The calendar says one month remains in the legislative session. But in reality, Delaware lawmakers have less time than that to get things done this year.
Delaware lawmakers returned to work Tuesday at Legislative Hall in Dover following a two-week break.
The session is set to wrap up June 30, the day a balanced budget is due. But because the General Assembly meets Tuesday through Thursday, there are really only 14 days remaining.
Not a lot of time, but plenty left to do. The top priority? Among those legislators WHYY questioned, the consensus is, once again, passing a $3.2 billion budget.
“It’s all about the money,” said Sen. Colin Bonini (R-Dover South). “It always is.”
Added colleague Sen. Karen Peterson (D-Stanton): “My guess is that the budget will take most of our time/energy during the final 14 days of the session.”
Some other issues we may see on the agenda in the session’s final month include banning cell phone use while driving, a proposal by Gov. Jack Markell to increase the cost of benefits for new state hires and cutting school transportation funds.
We’re also likely to see legislation related to the sexual abuse case of Lewes pediatrician Dr. Earl Bradley, although time is running out.
“One thing we definitely will deal with are the recommendations from the two investigations into the Dr. Earl Bradley case,” said Rep. Brad Bennett (D-Dover). “We should be seeing bipartisan legislation coming forward to address this horrific situation.”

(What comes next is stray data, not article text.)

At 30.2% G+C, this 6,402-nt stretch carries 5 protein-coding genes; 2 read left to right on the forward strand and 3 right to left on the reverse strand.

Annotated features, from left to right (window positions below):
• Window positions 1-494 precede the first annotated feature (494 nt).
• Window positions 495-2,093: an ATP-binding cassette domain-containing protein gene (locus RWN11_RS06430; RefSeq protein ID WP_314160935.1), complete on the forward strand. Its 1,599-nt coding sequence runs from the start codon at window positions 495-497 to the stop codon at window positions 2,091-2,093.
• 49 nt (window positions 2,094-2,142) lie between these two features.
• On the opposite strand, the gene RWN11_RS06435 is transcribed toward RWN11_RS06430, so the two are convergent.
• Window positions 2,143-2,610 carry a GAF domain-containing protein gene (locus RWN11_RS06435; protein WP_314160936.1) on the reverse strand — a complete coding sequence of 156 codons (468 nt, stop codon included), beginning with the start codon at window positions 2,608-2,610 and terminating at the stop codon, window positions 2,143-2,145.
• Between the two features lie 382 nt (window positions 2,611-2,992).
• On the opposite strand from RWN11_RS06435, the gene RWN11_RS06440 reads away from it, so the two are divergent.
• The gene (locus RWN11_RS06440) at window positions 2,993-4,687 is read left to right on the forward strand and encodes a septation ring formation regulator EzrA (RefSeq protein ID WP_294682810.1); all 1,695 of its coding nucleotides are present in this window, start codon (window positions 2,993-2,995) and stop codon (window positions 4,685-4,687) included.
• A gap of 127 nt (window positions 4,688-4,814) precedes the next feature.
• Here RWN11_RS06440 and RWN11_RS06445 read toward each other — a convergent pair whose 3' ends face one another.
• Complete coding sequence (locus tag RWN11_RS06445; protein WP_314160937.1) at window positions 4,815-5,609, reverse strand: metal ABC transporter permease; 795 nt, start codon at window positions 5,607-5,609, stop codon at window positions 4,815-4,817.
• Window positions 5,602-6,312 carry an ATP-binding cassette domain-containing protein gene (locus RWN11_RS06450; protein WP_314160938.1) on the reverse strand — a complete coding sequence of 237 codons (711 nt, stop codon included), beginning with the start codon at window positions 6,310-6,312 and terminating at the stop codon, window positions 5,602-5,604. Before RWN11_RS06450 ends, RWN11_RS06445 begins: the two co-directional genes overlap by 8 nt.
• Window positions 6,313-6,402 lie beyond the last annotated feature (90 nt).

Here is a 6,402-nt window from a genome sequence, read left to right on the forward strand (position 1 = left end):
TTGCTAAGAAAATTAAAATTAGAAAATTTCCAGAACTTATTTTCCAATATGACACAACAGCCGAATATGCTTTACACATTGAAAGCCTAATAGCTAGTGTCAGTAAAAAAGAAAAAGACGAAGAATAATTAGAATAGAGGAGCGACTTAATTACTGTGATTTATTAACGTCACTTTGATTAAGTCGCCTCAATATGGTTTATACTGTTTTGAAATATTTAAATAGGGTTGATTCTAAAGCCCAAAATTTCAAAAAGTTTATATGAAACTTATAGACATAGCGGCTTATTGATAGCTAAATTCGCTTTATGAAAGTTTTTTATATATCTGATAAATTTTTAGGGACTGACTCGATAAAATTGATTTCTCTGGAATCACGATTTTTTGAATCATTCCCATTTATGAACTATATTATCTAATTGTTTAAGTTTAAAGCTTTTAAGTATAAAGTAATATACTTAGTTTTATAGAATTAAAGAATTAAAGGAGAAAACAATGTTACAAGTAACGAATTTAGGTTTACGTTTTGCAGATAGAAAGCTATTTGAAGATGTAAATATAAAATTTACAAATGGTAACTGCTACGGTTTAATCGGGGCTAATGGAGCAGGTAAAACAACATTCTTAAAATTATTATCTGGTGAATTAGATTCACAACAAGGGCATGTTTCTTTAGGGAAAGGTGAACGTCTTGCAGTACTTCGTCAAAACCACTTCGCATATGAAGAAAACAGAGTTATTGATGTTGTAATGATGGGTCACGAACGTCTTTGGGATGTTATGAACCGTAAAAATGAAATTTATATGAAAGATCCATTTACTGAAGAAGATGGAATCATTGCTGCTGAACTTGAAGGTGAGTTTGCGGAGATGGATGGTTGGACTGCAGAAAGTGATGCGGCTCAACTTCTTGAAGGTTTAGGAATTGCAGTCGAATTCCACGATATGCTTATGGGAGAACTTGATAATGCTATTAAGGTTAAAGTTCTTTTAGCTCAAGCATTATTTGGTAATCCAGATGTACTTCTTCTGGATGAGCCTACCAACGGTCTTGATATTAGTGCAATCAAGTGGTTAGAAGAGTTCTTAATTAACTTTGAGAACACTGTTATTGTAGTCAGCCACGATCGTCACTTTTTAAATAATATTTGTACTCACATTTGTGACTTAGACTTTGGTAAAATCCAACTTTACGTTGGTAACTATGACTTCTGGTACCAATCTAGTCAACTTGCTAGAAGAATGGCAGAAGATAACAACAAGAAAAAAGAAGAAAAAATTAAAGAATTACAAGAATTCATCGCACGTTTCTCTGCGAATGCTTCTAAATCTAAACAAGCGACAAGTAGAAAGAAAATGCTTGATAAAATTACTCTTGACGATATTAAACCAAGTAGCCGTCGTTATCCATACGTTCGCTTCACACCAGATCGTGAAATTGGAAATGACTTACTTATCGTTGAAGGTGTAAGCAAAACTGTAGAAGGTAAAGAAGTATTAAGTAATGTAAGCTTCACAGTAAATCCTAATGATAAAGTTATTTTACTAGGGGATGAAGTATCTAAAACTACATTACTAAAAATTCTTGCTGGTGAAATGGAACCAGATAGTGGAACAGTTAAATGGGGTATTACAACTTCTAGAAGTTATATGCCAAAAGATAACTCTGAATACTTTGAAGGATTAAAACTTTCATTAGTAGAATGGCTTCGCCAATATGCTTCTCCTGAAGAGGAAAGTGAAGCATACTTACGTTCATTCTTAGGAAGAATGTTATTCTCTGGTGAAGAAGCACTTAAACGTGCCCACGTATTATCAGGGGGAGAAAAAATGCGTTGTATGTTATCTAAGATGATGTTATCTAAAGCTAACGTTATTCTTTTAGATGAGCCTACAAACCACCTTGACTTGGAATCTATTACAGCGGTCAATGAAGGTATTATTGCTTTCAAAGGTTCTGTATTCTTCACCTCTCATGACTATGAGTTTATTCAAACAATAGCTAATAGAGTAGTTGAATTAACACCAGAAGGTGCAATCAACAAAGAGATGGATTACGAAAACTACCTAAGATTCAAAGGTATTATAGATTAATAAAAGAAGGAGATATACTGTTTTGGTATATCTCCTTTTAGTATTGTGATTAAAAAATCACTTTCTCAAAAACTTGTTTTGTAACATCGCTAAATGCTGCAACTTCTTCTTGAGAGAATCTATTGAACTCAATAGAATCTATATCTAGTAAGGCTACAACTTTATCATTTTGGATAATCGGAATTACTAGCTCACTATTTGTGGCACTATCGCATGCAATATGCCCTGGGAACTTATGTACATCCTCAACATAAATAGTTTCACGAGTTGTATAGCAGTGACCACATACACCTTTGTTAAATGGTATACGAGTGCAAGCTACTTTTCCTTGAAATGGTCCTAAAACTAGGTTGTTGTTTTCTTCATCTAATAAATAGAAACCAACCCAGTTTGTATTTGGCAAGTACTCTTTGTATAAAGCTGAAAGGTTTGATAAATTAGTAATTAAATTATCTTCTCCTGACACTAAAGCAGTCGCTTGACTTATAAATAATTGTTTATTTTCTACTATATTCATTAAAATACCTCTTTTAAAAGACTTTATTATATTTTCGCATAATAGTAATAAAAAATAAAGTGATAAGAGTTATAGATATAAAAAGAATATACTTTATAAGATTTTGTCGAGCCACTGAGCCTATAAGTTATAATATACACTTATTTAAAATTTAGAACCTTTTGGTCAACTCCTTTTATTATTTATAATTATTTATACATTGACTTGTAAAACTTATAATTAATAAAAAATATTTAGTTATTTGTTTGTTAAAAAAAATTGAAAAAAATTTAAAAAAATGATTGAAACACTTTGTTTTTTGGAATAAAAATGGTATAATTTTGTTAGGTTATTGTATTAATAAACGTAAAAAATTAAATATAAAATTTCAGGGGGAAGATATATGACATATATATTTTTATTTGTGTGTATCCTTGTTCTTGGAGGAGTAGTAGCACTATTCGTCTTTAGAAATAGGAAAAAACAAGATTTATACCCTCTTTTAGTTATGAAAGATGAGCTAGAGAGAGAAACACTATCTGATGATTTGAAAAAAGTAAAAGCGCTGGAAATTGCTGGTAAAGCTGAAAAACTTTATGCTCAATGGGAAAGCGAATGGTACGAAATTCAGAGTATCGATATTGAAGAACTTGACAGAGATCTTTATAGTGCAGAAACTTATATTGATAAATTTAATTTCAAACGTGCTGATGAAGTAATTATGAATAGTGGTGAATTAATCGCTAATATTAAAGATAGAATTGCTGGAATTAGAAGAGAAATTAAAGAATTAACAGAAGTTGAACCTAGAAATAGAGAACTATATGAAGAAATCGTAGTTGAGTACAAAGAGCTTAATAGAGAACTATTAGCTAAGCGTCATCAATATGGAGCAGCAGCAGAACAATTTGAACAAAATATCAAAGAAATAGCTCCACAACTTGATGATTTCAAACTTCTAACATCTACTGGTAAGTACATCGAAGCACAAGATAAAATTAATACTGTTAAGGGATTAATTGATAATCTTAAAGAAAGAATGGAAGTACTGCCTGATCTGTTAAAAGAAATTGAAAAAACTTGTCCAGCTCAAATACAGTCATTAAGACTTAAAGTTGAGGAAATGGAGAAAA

Another priority is figuring out what to do with roughly $100 million in one-time money discovered recently by Delaware’s economic forecasters for fiscal year 2011. A lot of that cash will go toward restoring a 2.5 percent pay cut for state employees.
The balance is up for discussion.
“For me personally, my priorities are to make sure we get as much of the ‘one-time’ monies into the Bond Bill,” said Rep. Helene Keeley (D-Wilmington South). “During the Bond Bill hearing it was very evident that the majority of departments that have a request before the Bond Bill could use more funding than what was recommended by the governor’s office.”
Something we’re not going to see, at least during the remainder of this legislative session, is a vote on casino expansion. Markell and House Majority Leader Rep. Pete Schwartzkopf (D-Rehoboth Beach) have agreed to postpone until January a bill that would permit two more casinos in Delaware.